Home » Issues & Poems » Issue Twenty » from POETICS OF STILL LIFE: A COLLAGE


Robert Vas Dias





From the earliest times that we know of in Egypt, food was given by pious offspring to their deceased parents: the ka, or soul, could eat… And when, after a long time, there was no more family to feed actual food to an ancestor, there was a picture of a meal painted on the tomb wall, and the ka could survive on that until the coming forth by day of Osiris….        


Stele of Princess Nefertiabet and food placed in her tomb.

Old Kingdom 4th Dynasty, Reign of Cheops, 2590-2565 BCE.

Painting on limestone. Paris, Musée du Louvre.


All this food and drink

pictured to keep her spirit –


the ‘Beautiful One 0f the East’ –

fed, hacked from her tomb


at Giza by Champollion,

Auguste Mariette, some other


crazed souvenir plunderer

of the fabled, shipped to France,


there to keep curators curating

and gallery-goers going: so


a picture reincarnates:

why not? – matter becomes



image becomes spirit,

art the food for millennia 


though her stele thieved;

it doesn’t matter, she’s here


though red, yellow, black,

aeons-faded, green nearly gone;


it doesn’t matter,

matter becomes immortal.


The stele’s raison d’être was essentially practical: the images it featured (Nefertiabet’s food and material possessions) were brought to life from the moment of its creation and for ever after—thereby ensuring the princess eternal life and its attendant pleasures. A double rectangle above the table contains the inscription of items such as cosmetics, drinks, and various delicacies. A large vertical panel on the right, divided into three sections, lists the many pieces of fabric offered to the princess. Finally, a number of ideograms used pictorially, in front of the princess’s face and around the table, express the essential elements of the offering: ‘libation’ (in front of her face), ‘lustration’ before her chest, ‘leg of beef,’ ‘ribs,’ ‘duck,’ ‘linen,’ ‘crockery,’ ‘bread,’ ‘beer,’ ‘meat and poultry,’ ‘thousand,’ ‘thousand,’ ‘thousand!’ The words here are an integral part of the image.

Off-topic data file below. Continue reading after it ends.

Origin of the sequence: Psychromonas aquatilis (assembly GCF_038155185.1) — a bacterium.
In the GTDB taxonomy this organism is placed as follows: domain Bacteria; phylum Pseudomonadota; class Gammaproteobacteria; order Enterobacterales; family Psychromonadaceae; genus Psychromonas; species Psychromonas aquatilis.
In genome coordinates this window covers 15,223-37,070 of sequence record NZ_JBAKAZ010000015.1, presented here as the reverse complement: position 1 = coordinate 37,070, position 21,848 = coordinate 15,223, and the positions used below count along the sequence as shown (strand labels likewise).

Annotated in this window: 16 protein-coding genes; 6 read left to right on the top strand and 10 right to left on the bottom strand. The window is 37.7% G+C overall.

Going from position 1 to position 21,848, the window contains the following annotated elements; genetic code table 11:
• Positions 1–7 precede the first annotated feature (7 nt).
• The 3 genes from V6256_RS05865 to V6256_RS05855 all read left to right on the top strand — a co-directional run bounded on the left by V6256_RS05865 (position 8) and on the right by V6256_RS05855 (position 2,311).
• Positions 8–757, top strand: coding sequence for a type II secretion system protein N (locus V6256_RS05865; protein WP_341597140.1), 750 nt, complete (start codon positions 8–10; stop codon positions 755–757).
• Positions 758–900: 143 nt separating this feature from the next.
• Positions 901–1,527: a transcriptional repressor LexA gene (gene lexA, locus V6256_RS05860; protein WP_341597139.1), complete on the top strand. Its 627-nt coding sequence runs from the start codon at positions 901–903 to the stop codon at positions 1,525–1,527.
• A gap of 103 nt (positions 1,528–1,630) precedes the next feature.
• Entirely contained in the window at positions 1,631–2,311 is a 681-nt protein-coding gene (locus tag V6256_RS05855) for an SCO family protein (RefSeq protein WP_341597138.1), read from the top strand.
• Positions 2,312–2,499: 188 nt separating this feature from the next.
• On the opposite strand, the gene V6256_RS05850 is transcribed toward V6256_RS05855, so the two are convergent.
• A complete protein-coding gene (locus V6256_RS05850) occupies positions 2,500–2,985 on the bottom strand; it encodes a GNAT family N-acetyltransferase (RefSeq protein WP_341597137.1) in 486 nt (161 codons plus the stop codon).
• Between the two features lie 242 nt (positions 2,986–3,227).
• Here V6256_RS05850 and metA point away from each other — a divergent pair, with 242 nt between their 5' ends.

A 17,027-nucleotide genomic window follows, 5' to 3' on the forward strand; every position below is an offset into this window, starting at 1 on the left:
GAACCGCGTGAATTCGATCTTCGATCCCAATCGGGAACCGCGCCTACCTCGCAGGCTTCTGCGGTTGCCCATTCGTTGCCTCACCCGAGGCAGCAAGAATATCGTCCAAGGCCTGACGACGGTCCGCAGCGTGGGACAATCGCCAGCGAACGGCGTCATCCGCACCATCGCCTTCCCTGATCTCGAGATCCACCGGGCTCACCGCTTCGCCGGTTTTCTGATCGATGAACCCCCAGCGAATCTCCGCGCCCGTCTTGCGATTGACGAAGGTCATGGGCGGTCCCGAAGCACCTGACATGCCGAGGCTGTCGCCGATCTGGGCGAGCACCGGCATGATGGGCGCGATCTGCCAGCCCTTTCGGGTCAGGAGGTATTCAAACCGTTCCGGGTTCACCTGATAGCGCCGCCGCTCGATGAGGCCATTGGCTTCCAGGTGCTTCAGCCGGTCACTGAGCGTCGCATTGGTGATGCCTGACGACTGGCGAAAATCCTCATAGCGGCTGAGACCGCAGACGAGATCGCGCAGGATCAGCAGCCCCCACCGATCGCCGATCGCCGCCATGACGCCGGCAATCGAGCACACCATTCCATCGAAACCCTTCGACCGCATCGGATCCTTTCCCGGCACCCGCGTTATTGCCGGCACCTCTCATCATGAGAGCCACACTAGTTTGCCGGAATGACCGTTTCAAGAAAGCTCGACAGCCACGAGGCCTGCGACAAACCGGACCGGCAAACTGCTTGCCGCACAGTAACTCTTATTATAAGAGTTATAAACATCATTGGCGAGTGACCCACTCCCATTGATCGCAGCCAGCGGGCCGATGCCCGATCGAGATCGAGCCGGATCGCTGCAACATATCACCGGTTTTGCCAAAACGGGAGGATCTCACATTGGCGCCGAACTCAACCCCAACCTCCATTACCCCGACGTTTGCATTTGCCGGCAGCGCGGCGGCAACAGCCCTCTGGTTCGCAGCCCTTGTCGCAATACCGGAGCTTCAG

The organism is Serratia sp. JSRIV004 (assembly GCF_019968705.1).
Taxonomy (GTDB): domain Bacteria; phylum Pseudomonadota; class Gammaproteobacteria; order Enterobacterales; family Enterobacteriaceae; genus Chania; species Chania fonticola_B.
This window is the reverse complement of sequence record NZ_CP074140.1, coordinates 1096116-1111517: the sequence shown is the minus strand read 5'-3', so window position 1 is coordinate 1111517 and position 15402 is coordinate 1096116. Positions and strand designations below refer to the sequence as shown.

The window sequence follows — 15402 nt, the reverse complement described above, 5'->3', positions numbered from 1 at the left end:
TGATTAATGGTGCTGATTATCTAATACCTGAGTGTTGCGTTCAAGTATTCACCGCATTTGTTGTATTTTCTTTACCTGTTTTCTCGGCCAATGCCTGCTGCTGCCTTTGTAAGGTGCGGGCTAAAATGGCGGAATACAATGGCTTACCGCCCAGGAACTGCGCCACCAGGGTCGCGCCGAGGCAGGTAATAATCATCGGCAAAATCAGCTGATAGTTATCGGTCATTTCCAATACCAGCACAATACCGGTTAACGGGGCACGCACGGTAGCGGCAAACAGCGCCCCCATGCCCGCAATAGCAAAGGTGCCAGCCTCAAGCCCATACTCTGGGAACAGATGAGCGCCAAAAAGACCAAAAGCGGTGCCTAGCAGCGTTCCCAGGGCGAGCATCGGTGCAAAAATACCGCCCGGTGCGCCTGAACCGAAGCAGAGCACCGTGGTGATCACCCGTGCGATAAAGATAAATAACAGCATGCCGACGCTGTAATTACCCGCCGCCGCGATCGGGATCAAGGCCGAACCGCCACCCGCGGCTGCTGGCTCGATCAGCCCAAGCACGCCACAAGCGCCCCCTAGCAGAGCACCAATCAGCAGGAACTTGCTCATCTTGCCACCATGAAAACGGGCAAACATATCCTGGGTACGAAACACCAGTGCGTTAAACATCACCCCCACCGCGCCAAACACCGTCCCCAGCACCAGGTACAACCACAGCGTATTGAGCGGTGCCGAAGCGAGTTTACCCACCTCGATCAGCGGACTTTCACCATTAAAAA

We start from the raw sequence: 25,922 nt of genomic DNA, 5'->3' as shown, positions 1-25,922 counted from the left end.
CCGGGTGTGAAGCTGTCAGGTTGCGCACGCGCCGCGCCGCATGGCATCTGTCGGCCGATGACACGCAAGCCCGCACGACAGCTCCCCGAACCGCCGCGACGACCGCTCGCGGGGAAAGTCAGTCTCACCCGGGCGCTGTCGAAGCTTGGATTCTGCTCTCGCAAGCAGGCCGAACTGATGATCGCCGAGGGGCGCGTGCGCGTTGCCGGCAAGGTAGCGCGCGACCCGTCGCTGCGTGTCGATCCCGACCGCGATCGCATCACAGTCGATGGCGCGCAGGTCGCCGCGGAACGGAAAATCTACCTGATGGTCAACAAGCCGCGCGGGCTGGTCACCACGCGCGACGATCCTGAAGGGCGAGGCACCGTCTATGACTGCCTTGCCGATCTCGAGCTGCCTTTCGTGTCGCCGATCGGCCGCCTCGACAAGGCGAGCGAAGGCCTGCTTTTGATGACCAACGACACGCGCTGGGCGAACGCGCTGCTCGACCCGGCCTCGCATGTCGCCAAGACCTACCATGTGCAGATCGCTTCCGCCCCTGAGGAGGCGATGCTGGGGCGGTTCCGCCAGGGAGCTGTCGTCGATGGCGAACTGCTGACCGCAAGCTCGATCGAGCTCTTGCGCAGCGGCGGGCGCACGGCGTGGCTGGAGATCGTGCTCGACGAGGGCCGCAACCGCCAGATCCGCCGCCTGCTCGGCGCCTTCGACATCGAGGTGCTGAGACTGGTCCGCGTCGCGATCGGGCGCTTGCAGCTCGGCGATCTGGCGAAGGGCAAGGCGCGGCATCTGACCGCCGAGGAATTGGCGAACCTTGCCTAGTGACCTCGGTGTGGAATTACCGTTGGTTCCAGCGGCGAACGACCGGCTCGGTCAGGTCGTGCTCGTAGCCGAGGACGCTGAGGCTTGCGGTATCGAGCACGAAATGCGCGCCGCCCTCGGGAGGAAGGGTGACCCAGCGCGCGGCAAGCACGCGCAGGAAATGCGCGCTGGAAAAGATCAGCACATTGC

Egyptian art is heavily stylized according to hieroglyphic-based conventions (‘Individual hieroglyphic signs were thus often the models for parts of or even whole works of art or complex compositions….’), but within these conventions individual artists/artisans created a ravishing art.


Table of food offerings surmounted by a bouquet,

 Tomb of Sennedjem, 20th dynasty, Deir el-Medina.


Sennedjem, not of royal or noble birth: an artisan, skilled mason, tomb-builder, lived a privileged life in Deir el-Medina, a village whose ancient name was Set Ma’at, ‘The Place of Truth’; the residents were ‘Servants in the Place of Truth.’  In their off-time – they were not slaves but salaried workers – they could work on their own tombs. Was it Sennedjem himself or an artist-artisan mate who decided to let himself go, bend the rules a little – art rules are meant to be broken – but not enough to incur the wrath of the priest-overseer, by painting on one of the walls of his tomb not a literal hieroglyphic-based decoration but a semi-abstraction, shapes of colour in which the hieroglyphs for food broadly echo the conventional pictorial language paradigm. He got away with it. We can only guess why he did it: he created what he knew was a delight for his eyes in the afterlife, something he could look back on and derive eternal  nourishment from. 


The well-to-do Egyptian conceived of the afterworld as a place where he would continue to enjoy the same privileges he had known on earth, and during his lifetime he helped to prepare for this happy state by investing in a private tomb and seeing to its decoration as a reflection of his earthly environment. 




Human presence is, however, at the very least implicit in any still life, even in a crumpled napkin that retains a gesture….However subtle, human presence is akin to other active forces in ‘still’ life’s interplay between the animate and the inanimate, the moving and the motionless, the quick and the dead.